Finally, we found that each of the methods consistently classifies responsiveness which suggests it is feasible to combine response data across studies that apply different methods assuming consistent response value thresholds have been used. The frequency of outliers in treatment response in PDX tumors has caused many researchers to consider the median to reduce the impact of outlying tumor measurements on the response classification (Carter et al., 2007; Hollingshead, 2008; Teicher, 2006), but our work shows that using the mean provides a more reproducible classification if no major outliers exist. Various enrollment criteria have also been described in the literature (Fiebig et al., 2007; Xu et al., 2013), but most frequently, an initial tumor volume group average of 200 mm3 is used(Garrido-Laguna et al., 2011; Jimeno et al., 2008; Krepler et al., 2017; Rubio-Viqueira et al., 2006; Yu et al., 2017; Zhang & Lewis, 2013), in addition to maintaining a small tumor volume distribution within a study group. We discovered that there is a non-statistically significant correlation between the standard deviation of the control tumor volumes at the beginning of the study and the effectiveness for nonresponsive classifications. Additional mice per cohort should be considered if tumor volumes vary within a study group.
An important caveat to the work described in this manuscript is that our analyses were performed on less than a hundred PDX models and were limited to two chemotherapy agents; the findings may not extend to other drug classes. Other study design factors and analysis methods that could influence treatment responses in PDXs that were beyond the scope of this analysis and should be evaluated in future work. Orthotopically implanted PDXs, for example, were not considered but may be a factor in both engraftment success (Wang, Fu & Hoffman, 1992) and clinically relevant treatment responses to chemotherapy (Garrido-Laguna et al., 2011). Co-engraftment of fibroblasts and matrigel is also a method that varies across PDX studies, as does the use of hormone supplements such as estradiol for hormone-dependent cancers; the influence of these factors on study outcomes has not been investigated. The dosage and route of treatment agents were not considered here but could also be important factors in the consistency of treatment responses. With respect to methodology for calculating treatment response, we focused here on methods that compare treatment to control arms. We were specifically interested in determining if the findings described in Hather et al. (2014) performed on CDXs would apply to PDXs. We did not investigate response classification methods that are based on tumor regression or starting and ending values of the treated tumors only.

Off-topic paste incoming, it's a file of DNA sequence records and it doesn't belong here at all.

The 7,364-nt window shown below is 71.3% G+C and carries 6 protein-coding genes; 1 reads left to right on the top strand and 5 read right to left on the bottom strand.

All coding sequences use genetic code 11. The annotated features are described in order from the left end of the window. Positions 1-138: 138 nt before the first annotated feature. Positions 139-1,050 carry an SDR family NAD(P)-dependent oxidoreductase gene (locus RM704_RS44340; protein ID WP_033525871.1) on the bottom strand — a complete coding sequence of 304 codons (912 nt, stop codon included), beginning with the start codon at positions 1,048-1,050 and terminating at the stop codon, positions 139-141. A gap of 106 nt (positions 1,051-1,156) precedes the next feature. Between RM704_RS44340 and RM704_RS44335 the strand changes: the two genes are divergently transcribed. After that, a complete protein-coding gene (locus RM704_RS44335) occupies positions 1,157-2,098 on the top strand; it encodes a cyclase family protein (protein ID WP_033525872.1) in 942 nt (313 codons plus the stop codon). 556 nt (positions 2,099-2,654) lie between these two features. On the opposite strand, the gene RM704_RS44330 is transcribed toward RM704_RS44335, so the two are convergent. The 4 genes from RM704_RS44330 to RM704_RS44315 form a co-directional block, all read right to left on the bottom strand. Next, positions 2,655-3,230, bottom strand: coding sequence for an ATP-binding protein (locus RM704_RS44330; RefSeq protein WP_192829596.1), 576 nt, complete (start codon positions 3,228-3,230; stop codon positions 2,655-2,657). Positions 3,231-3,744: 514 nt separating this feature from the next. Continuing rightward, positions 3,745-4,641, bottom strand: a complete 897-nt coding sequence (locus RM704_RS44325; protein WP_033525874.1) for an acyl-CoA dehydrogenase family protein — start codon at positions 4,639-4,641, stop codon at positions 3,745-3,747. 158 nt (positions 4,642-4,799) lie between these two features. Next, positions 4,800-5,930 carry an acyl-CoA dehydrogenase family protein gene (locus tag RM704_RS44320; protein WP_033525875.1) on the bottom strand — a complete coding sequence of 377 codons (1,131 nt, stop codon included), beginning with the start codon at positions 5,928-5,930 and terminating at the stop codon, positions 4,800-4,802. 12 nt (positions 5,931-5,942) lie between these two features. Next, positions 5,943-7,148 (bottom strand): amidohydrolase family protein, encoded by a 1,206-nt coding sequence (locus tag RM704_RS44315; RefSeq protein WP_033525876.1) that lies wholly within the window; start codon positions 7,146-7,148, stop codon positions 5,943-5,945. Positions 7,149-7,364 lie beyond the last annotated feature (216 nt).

Ultimately, the value of PDXs as a preclinical platform will depend on how robustly treatment responses in these models translate to responses in patients. The results of our analyses do not speak directly to this important issue but they do support the robustness of treatment responses calculated using a typical PDX treatment study design and suggest that treatment responses can reasonably be compared across different studies that use an experimental design similar to the one described in this manuscript.
PDX treatment and control group characteristics in cisplatin and docetaxel studies
PDX Model Characteristics.
Variables assessed and their Spearman correlation coefficients with treatment response values
R code for bootstrapping technique selecting subsets of both the cisplatin treatment and control groups
R code for bootstrapping technique selecting subsets of both the cisplatin treatment and control groups to compute the response values of each of the three classification methods. The output determined the probability that the response of the subset N differed by: (1) >|0.05| of the N = all response value; (2) >|0.10| of the N = all response value; (3) change from N = all response classification.
R code for bootstrapping technique for docetaxel
R code for bootstrapping technique selecting subsets of both the docetaxel treatment and control groups to compute the response values of each of the three classification methods. The output determined the probability that the response of the subset N differed by: (1) >|0.05| of the N = all response value; (2) >|0.10| of the N = all response value; (3) change from N = all response classification.